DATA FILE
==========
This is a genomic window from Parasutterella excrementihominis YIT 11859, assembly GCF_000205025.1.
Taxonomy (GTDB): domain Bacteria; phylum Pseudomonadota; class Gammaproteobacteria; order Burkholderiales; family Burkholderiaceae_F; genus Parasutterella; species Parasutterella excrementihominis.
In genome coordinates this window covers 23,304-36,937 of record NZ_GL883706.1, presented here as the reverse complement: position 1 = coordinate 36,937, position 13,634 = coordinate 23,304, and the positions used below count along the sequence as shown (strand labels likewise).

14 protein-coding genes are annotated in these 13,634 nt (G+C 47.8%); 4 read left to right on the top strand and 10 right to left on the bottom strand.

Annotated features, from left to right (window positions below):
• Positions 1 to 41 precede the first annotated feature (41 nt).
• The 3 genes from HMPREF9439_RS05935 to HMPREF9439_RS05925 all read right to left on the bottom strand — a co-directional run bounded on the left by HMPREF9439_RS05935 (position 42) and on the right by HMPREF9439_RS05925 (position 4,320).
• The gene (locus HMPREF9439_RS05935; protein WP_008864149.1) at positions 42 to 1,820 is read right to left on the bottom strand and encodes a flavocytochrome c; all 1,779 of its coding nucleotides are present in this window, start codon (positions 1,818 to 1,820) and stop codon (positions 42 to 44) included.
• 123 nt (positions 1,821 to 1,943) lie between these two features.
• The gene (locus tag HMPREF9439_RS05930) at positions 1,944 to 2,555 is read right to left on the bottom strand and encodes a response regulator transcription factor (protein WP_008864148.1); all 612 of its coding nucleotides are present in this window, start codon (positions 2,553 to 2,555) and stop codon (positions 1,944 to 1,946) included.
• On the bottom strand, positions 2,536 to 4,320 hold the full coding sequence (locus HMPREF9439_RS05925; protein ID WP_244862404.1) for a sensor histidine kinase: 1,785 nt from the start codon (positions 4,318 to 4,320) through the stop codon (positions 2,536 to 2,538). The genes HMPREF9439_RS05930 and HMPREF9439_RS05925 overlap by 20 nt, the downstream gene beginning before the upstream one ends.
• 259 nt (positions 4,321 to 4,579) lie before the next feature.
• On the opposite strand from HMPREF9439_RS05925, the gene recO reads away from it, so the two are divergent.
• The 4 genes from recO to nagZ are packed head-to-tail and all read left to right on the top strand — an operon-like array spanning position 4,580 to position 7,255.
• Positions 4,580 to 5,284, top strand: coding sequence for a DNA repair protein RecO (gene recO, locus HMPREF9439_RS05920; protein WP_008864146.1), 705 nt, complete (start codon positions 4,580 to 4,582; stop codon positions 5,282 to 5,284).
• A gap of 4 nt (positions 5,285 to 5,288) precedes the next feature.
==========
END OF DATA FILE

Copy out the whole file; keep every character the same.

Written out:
This is a genomic window from Parasutterella excrementihominis YIT 11859, assembly GCF_000205025.1.
Taxonomy (GTDB): domain Bacteria; phylum Pseudomonadota; class Gammaproteobacteria; order Burkholderiales; family Burkholderiaceae_F; genus Parasutterella; species Parasutterella excrementihominis.
In genome coordinates this window covers 23,304-36,937 of record NZ_GL883706.1, presented here as the reverse complement: position 1 = coordinate 36,937, position 13,634 = coordinate 23,304, and the positions used below count along the sequence as shown (strand labels likewise).

14 protein-coding genes are annotated in these 13,634 nt (G+C 47.8%); 4 read left to right on the top strand and 10 right to left on the bottom strand.

Annotated features, from left to right (window positions below):
• Positions 1 to 41 precede the first annotated feature (41 nt).
• The 3 genes from HMPREF9439_RS05935 to HMPREF9439_RS05925 all read right to left on the bottom strand — a co-directional run bounded on the left by HMPREF9439_RS05935 (position 42) and on the right by HMPREF9439_RS05925 (position 4,320).
• The gene (locus HMPREF9439_RS05935; protein WP_008864149.1) at positions 42 to 1,820 is read right to left on the bottom strand and encodes a flavocytochrome c; all 1,779 of its coding nucleotides are present in this window, start codon (positions 1,818 to 1,820) and stop codon (positions 42 to 44) included.
• 123 nt (positions 1,821 to 1,943) lie between these two features.
• The gene (locus tag HMPREF9439_RS05930) at positions 1,944 to 2,555 is read right to left on the bottom strand and encodes a response regulator transcription factor (protein WP_008864148.1); all 612 of its coding nucleotides are present in this window, start codon (positions 2,553 to 2,555) and stop codon (positions 1,944 to 1,946) included.
• On the bottom strand, positions 2,536 to 4,320 hold the full coding sequence (locus HMPREF9439_RS05925; protein ID WP_244862404.1) for a sensor histidine kinase: 1,785 nt from the start codon (positions 4,318 to 4,320) through the stop codon (positions 2,536 to 2,538). The genes HMPREF9439_RS05930 and HMPREF9439_RS05925 overlap by 20 nt, the downstream gene beginning before the upstream one ends.
• 259 nt (positions 4,321 to 4,579) lie before the next feature.
• On the opposite strand from HMPREF9439_RS05925, the gene recO reads away from it, so the two are divergent.
• The 4 genes from recO to nagZ are packed head-to-tail and all read left to right on the top strand — an operon-like array spanning position 4,580 to position 7,255.
• Positions 4,580 to 5,284, top strand: coding sequence for a DNA repair protein RecO (gene recO, locus HMPREF9439_RS05920; protein WP_008864146.1), 705 nt, complete (start codon positions 4,580 to 4,582; stop codon positions 5,282 to 5,284).
• A gap of 4 nt (positions 5,285 to 5,288) precedes the next feature.